Two games of considerable significance to fans of the U.S. men’s soccer team transpired on Tuesday evening. In Columbus, Ohio, the U.S. beat Mexico, 2-0, and in Honduras, the hosts played Panama to a 2-2 draw. As a result, the U.S. men have assured themselves playing time next summer when the planet’s most accomplished teams will convene in Brazil to battle for the World Cup.

On the same night in Foxborough, Mass., the host team for that grand event took on Portugal in a match without World Cup implications, though on the day before the game, Brazil’s head coach, Luiz Felipe Scolari, was having none of that.

“For us, for the Brazilians, we don’t have official games, but we could face Portugal in the World Cup, so we have to play as if we might,” he said. “I have five more games to define how we’ll play in the World Cup. Every game for us is important, and the game against Portugal has to be looked at that way.”

When Scolari’s team took the field to practice on Monday afternoon, there was no doubt whom the young fans in the stands wearing Brazil shirts had come to see.

It’s like your big brother playing against your little brother, except little brother has five World Cups and big brother has no World Cups.
– Raul Fernandes, ESPN International producer
Neymar, the diminutive, 21-year-old star acquired before this season by F.C. Barcelona, is Brazil’s current wonder child. He waved obligingly. But for the Brazilian fans peering through the gates at the practice, a glimpse of any player in a Brazilian jersey was cause for celebration.

“Soccer is my life, and we’re away from my country for such a long time, and every time they come here we have to come and appreciate the team and root for them,” said Renata Jordeao, who, accompanied by two young nephews, had driven to the stadium from her home on Cape Cod. “Everywhere they go that we can go, and we can make it, we go. It doesn’t matter how much.”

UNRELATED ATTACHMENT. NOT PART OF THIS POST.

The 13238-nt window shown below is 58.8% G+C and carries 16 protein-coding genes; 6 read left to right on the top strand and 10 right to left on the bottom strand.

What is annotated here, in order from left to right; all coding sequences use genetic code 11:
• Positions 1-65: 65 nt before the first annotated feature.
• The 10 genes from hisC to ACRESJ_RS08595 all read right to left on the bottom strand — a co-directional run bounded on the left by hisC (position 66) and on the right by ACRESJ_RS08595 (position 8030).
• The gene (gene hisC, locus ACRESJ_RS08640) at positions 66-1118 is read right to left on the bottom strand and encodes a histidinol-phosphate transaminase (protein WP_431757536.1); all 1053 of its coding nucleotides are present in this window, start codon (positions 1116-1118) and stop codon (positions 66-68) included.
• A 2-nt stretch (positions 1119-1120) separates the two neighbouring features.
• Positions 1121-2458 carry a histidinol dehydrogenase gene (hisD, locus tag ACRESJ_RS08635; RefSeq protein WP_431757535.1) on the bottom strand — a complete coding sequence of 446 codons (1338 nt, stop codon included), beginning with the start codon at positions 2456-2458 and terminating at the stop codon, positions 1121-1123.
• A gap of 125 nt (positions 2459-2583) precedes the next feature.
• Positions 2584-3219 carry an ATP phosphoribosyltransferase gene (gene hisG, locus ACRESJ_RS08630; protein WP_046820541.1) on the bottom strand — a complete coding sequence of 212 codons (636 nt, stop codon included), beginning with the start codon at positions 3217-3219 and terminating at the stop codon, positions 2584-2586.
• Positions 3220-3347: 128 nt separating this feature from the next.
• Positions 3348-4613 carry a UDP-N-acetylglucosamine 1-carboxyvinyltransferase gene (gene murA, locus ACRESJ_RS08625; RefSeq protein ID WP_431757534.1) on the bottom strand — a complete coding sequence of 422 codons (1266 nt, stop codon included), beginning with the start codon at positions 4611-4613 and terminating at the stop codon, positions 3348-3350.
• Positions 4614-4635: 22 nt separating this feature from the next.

Like Renata Jordeao, Joao Jardin was frustrated that he couldn’t get into the stadium to watch the practice, but he, too, had tickets for the game itself.

“It’s a big thing for us. I have a three-year-old, and he loves soccer already, and he’s gonna be excited, you know what I mean?”

On the following evening, as game time approached, lots of fans of both Brazil and Portugal took advantage of the special train running from South Station in Boston to Gillette Stadium in Foxborough. Arthur Alves had arrived in Boston from Rochester, N.Y. with a keen appreciation for the matchup he was about to witness.

“I think it makes it intense for the fact that Portugal is a very good team,” he said. “And, you know, they have great players. Even though they’ve never won a World Cup, they’re still one of the top teams in the world. But at the same time, it does bring a friendly atmosphere, because it’s Portugal, and the Portuguese and Brazilians do get along. It’s not as if it’s Brazil-Argentina, where they going to throw rocks at each other and stuff like that. So I think it’s going to be a nice atmosphere.”

Nearby, Larissa Alszegi, a Brazilian, who’d driven 10 hours overnight from Toronto to see the game, was not so sure about that atmosphere.

“Yes, one of our best friends sitting beside me is Portuguese and he has a pretty big mouth, so for once we can settle it on the field, and then hopefully we’ll still be friends after,” she said.

Larissa Alszegi, Arthur Alves, and the rest of crowd of 62,000 on hand for the game got some added value. Portugal’s former superstar Eusébio, designated his country’s greatest player over the past 50 years, was on hand, as was another fellow familiar even to people who don’t know a goal kick from an off-sides trap: the great Pelé.

Friendship prevailed in this particular friendly. Portugal scored first, which constituted either an amiable gesture on the part of Brazil or, more likely, a wake-up call, since Brazil scored the next three goals. In the press box, ESPN International producer Raul Fernandes mused on some of the subplots he and his colleagues might explore in telling the tale of the contest.

“You’re talking about old country vs. new country,” he said. “Obviously the history. Portugal. Discovery. It’s like your big brother playing against your little brother, except little brother has five World Cups and big brother has no World Cups.

Alleged “little brother” Brazil eventually prevailed, 3-1.

Portugal will next play a game that counts when they host Israel in a qualifier in Lisbon on Oct. 11. Brazil, triumphant once again, will continue to enjoy a relatively tension-free run-up to the World Cup they will host next summer.